I. Determine Your Text
A. Choose your text and discover the natural limits of the pericope in which your text is found.
B. Discover for yourself the limits of the context, the natural larger division of the book in which your pericope is found. Show specifically how the context affects the interpretation of your passage.
II. Translate the Passage
A. For those equipped to use the original language:
Write out a continuous literal translation of your own for the passage, consulting standard translations on points of difficulty to see how others have dealt with these points.
B. For those using English only:
Compare carefully four reputable English translations of the passage, pointing out differences between the translations. On point of difficulty, consult a reputable commentary.
C. Using concordance and dictionary, carry out word studies on important words in the passage.
III. Consider the Literary Aspects of the Passage
A. To discover the structure of the pericope, outline the pericope and trace the train of thought from sentence to sentence.
B. Examine the form of your pericope and discover whether this form will have a bearing on your interpretation of the pericope.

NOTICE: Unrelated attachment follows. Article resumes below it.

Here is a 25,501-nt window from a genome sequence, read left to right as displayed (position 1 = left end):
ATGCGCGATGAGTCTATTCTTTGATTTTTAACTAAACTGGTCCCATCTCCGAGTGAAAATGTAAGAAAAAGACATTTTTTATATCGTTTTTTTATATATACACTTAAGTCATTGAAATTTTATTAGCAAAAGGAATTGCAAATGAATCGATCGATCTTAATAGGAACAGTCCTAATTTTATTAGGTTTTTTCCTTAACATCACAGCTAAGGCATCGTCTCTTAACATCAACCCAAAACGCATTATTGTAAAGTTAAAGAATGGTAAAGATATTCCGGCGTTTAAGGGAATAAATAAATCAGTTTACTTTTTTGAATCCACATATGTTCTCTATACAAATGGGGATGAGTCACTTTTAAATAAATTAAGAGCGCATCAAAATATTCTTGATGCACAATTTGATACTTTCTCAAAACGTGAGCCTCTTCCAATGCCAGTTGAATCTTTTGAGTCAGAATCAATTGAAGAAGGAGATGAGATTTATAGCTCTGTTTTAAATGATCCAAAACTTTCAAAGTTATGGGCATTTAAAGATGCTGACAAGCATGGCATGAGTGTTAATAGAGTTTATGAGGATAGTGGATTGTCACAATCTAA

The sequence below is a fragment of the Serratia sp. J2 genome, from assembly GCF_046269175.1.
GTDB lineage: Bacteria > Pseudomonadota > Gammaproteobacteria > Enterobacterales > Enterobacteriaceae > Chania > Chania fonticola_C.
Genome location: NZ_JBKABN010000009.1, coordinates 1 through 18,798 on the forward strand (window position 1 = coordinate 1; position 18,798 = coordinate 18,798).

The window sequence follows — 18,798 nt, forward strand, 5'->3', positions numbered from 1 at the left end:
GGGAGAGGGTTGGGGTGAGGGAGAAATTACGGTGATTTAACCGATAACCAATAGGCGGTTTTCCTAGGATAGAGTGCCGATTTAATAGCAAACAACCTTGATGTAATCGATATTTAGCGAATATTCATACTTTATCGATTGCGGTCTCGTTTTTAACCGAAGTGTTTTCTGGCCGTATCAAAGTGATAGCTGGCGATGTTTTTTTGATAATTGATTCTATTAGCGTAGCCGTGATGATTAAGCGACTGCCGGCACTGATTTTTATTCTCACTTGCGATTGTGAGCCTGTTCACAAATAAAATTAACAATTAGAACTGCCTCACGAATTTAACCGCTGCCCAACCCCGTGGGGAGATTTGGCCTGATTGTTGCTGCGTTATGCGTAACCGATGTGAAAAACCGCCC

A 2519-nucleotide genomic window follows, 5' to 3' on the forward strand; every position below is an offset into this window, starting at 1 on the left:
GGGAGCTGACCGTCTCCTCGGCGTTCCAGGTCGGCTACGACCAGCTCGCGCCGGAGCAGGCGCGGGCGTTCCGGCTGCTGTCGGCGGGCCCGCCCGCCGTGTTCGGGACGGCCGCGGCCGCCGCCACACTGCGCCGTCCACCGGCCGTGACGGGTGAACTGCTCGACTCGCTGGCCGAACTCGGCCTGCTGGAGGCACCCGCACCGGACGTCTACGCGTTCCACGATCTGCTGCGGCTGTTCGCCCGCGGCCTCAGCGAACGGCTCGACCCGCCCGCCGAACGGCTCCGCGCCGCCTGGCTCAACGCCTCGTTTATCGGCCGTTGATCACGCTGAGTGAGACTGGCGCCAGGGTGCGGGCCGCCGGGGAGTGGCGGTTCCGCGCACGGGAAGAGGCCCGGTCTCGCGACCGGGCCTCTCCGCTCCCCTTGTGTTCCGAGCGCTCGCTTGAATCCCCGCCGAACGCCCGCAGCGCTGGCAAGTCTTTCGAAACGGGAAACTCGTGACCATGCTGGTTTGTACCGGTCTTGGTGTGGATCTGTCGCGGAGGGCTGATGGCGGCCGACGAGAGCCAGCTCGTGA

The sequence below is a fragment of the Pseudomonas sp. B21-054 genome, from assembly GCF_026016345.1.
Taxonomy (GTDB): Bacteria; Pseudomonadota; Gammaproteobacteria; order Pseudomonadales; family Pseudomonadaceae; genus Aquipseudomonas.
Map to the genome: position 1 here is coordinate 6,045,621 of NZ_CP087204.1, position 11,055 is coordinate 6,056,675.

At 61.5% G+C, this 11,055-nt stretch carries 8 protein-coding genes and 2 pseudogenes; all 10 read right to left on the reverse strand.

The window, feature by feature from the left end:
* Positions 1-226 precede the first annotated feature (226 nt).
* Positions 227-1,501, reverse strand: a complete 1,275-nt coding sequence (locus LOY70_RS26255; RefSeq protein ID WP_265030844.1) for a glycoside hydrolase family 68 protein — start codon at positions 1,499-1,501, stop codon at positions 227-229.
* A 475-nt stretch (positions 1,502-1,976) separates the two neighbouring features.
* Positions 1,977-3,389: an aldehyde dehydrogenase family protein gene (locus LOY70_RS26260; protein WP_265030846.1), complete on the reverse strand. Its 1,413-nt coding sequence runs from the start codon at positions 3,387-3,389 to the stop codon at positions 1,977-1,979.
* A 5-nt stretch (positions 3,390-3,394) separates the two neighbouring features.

C. Show how parallel passages in the Old and New Testaments bear upon your understanding of, the pericope.
IV. Determine the Historical Setting of the Passage
A. Set forth and defend your view of the authorship, date, and unity of your pericope and its immediate context.
B. Describe the historical setting of your pericope, including its intended readers and the situation in which it was written.
V. Study the Interpretation of the Passage
A. Examine the discussion of your pericope in a significant theological study by a person important to your theological commitment, and set forth the insights you find important.
B. Examine the discussion of your pericope in a study by a significant twentieth-century commentator and set forth the insights you find important.
VI. State the Theological Meaning of the Text
A. State concisely the message of the pericope to the original readers.
B. State concisely the message of the pericope to people today.
VII. Teat the Pericope in a Sermon
Source: Lecture notes taken from Erskine Theological Seminary, Principles of Exegesis, Spring 2000.